New Federal Dietary Guidelines Call for Americans to Increase Their Consumption of Low-Fat and Fat-Free Dairy Foods « BackView PDFPrintEmail Friend
U.S. Dairy Industry Urges Americans to Close the Gap Between Recommendations to Actual Intake
ST. Paul, Minn. – The new 2010 Dietary Guidelines for Americans (DGA) encourages 3 daily servings of low-fat or fat-free milk and milk products for adults and children nine years and older. For children ages 4-8, the recommendation was increased from 2 to 2.5 servings, and for children ages 2-3, the recommendation remains 2 servings. Most Americans fail to meet these recommendations, even though they have been previously established by the DGA and supported by independent health organizations.
The DGA emphasizes the importance of establishing good milk drinking habits at a young age, as those who consume milk at an early age are more likely to do so as adults.
The U.S. dairy industry joins the federal government in urging most Americans to add one more serving of low-fat and fat-free dairy each day as they strive for healthier lifestyles that reflect DGA recommendations. According to the DGA, current evidence shows intake of milk and milk products is linked to improved bone health, especially in children and adolescents. In addition, intake of milk and milk products is associated with a reduced risk of cardiovascular disease, type 2 diabetes and lower blood pressure in adults.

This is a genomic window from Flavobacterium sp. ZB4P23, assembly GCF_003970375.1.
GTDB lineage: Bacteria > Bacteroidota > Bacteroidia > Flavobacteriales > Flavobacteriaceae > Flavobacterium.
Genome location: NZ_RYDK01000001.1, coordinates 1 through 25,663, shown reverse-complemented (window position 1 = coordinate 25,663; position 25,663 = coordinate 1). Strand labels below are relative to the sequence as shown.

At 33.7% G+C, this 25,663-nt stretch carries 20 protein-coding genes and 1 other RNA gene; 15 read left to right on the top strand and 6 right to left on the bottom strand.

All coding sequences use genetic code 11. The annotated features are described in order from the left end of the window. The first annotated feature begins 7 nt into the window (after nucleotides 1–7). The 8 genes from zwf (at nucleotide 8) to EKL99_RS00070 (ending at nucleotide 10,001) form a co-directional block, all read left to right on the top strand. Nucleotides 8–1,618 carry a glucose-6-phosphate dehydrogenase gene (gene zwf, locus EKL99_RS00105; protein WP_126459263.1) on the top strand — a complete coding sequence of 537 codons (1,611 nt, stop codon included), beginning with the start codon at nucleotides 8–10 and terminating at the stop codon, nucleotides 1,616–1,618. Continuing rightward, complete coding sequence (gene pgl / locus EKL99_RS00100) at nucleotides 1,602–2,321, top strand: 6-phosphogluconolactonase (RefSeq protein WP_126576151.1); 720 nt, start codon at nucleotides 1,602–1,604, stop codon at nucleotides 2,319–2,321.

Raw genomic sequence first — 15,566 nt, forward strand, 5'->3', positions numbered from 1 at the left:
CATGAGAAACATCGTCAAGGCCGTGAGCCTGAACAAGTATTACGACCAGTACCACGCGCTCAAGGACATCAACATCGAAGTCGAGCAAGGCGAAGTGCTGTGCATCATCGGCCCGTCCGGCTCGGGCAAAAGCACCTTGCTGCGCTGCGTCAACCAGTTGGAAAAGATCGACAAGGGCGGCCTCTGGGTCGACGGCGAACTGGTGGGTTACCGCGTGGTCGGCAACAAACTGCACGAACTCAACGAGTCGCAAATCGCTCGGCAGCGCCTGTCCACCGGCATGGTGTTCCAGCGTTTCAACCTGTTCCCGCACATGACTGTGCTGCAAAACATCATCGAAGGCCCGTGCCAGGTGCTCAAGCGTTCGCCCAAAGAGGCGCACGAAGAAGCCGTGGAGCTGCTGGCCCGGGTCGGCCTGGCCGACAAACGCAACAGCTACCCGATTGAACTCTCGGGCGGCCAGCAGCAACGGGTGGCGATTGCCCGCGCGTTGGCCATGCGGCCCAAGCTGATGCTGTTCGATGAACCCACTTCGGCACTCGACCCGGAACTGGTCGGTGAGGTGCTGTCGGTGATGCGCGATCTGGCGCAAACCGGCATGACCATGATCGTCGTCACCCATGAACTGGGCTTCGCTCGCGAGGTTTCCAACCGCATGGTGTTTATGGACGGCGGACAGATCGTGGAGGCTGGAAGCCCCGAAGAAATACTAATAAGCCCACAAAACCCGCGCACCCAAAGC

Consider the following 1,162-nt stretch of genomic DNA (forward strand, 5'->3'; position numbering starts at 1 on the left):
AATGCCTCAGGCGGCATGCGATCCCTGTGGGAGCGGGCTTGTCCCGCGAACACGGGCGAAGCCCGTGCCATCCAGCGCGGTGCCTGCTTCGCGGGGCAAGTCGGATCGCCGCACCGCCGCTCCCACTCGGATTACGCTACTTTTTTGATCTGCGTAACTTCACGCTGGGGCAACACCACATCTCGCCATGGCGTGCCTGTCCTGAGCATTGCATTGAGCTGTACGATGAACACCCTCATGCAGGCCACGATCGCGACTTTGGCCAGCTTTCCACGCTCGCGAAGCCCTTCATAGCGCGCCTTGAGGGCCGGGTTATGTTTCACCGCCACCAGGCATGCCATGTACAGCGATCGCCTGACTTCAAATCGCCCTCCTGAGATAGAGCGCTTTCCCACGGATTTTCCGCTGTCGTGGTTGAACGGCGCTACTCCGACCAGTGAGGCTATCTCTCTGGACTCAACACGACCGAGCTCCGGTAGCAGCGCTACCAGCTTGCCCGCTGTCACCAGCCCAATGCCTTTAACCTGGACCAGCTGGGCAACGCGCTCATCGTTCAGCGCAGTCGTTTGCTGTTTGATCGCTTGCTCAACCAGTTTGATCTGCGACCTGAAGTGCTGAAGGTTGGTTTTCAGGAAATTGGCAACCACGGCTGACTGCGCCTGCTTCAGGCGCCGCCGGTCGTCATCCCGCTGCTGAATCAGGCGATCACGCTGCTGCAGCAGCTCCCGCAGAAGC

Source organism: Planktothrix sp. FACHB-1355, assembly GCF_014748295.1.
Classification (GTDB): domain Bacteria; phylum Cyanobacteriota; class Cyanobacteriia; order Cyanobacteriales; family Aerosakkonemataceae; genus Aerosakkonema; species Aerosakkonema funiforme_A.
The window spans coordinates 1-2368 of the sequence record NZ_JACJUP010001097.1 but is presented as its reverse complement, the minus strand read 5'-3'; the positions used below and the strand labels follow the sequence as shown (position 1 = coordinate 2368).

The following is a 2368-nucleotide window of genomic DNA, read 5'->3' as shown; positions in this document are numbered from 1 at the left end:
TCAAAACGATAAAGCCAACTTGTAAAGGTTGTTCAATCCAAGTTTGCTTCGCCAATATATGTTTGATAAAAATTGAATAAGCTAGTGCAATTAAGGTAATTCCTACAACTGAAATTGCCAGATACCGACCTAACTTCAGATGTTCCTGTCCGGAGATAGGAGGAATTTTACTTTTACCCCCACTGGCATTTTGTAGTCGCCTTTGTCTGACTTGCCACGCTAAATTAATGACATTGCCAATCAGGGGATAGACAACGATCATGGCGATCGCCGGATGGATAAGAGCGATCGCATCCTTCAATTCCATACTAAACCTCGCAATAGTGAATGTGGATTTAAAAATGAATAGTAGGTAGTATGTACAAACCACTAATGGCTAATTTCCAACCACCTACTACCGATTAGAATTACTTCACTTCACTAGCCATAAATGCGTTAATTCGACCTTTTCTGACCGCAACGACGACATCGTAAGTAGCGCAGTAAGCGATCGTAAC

The dairy food group (milk, cheese and yogurt) is a substantial contributor of many nutrients in the U.S. diet that are important for good health, including calcium, potassium, phosphorus, magnesium, zinc, protein, vitamin A, vitamin D, vitamin B12 and riboflavin. And milk is the number one food source of three of the four nutrients the DGA identified as lacking in the American diet – calcium, vitamin D and potassium.
The new DGA includes a variety of dietary patterns that support a healthy lifestyle, and dairy foods fit for most everyone. For those who are sensitive to lactose, the DGA recommends low-lactose and lactose-free milk products. For those who follow vegetarian diets, the DGA recommends milk and other dairy foods because they supply essential nutrients that can be hard to get from other foods.
One dairy serving is equal to an 8-ounce glass of white or flavored milk, an 8-ounce cup of yogurt, 1 1/2 ounces of natural cheese or 2 ounces of processed cheese. The DGA emphasizes choosing lower fat options, and there are many affordable and appealing products in the marketplace. The dairy industry is working with farmers, dairy foods companies and consumers to develop an even wider array of products -- including cheeses with lower sodium and fat levels and flavored milk with less added sugar -- that can help Americans meet the 2010 DGA recommendations without compromising on taste.
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Editor’s Note: Midwest Dairy has local registered dietitian spokespersons available for interviews. They can help translate the new Guidelines into actionable steps to help Americans make healthier food choices.